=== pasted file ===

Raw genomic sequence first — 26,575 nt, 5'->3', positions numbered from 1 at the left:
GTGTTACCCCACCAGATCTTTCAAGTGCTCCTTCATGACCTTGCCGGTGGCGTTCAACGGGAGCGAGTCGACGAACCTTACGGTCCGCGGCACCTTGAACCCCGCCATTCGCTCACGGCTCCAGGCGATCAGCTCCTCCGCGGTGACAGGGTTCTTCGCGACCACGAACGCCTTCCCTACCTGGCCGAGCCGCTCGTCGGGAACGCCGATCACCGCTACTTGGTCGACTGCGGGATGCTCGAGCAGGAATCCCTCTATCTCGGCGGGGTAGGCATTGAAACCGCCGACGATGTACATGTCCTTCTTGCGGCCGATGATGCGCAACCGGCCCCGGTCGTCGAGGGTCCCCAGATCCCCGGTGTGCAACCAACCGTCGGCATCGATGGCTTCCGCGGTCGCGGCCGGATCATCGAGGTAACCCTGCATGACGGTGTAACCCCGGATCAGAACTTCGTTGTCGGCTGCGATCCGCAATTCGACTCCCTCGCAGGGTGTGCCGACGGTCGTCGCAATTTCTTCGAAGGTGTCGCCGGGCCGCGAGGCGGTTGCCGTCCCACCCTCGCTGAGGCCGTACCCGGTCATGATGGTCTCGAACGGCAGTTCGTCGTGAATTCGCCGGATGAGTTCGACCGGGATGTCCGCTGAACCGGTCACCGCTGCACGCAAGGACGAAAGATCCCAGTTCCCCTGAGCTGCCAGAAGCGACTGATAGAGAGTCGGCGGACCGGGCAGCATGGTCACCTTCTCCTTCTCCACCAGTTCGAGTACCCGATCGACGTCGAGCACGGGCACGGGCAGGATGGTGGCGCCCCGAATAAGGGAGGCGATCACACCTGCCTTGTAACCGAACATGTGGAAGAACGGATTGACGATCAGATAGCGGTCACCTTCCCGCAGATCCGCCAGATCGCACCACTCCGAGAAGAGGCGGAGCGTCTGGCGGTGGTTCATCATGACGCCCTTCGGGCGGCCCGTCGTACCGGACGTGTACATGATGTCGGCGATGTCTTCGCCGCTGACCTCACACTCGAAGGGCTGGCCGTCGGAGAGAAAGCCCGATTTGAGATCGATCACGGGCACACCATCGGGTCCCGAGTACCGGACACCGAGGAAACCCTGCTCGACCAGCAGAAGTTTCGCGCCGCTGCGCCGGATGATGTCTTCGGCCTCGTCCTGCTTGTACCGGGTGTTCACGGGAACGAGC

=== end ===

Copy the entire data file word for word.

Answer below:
Raw genomic sequence first — 26,575 nt, 5'->3', positions numbered from 1 at the left:
GTGTTACCCCACCAGATCTTTCAAGTGCTCCTTCATGACCTTGCCGGTGGCGTTCAACGGGAGCGAGTCGACGAACCTTACGGTCCGCGGCACCTTGAACCCCGCCATTCGCTCACGGCTCCAGGCGATCAGCTCCTCCGCGGTGACAGGGTTCTTCGCGACCACGAACGCCTTCCCTACCTGGCCGAGCCGCTCGTCGGGAACGCCGATCACCGCTACTTGGTCGACTGCGGGATGCTCGAGCAGGAATCCCTCTATCTCGGCGGGGTAGGCATTGAAACCGCCGACGATGTACATGTCCTTCTTGCGGCCGATGATGCGCAACCGGCCCCGGTCGTCGAGGGTCCCCAGATCCCCGGTGTGCAACCAACCGTCGGCATCGATGGCTTCCGCGGTCGCGGCCGGATCATCGAGGTAACCCTGCATGACGGTGTAACCCCGGATCAGAACTTCGTTGTCGGCTGCGATCCGCAATTCGACTCCCTCGCAGGGTGTGCCGACGGTCGTCGCAATTTCTTCGAAGGTGTCGCCGGGCCGCGAGGCGGTTGCCGTCCCACCCTCGCTGAGGCCGTACCCGGTCATGATGGTCTCGAACGGCAGTTCGTCGTGAATTCGCCGGATGAGTTCGACCGGGATGTCCGCTGAACCGGTCACCGCTGCACGCAAGGACGAAAGATCCCAGTTCCCCTGAGCTGCCAGAAGCGACTGATAGAGAGTCGGCGGACCGGGCAGCATGGTCACCTTCTCCTTCTCCACCAGTTCGAGTACCCGATCGACGTCGAGCACGGGCACGGGCAGGATGGTGGCGCCCCGAATAAGGGAGGCGATCACACCTGCCTTGTAACCGAACATGTGGAAGAACGGATTGACGATCAGATAGCGGTCACCTTCCCGCAGATCCGCCAGATCGCACCACTCCGAGAAGAGGCGGAGCGTCTGGCGGTGGTTCATCATGACGCCCTTCGGGCGGCCCGTCGTACCGGACGTGTACATGATGTCGGCGATGTCTTCGCCGCTGACCTCACACTCGAAGGGCTGGCCGTCGGAGAGAAAGCCCGATTTGAGATCGATCACGGGCACACCATCGGGTCCCGAGTACCGGACACCGAGGAAACCCTGCTCGACCAGCAGAAGTTTCGCGCCGCTGCGCCGGATGATGTCTTCGGCCTCGTCCTGCTTGTACCGGGTGTTCACGGGAACGAGC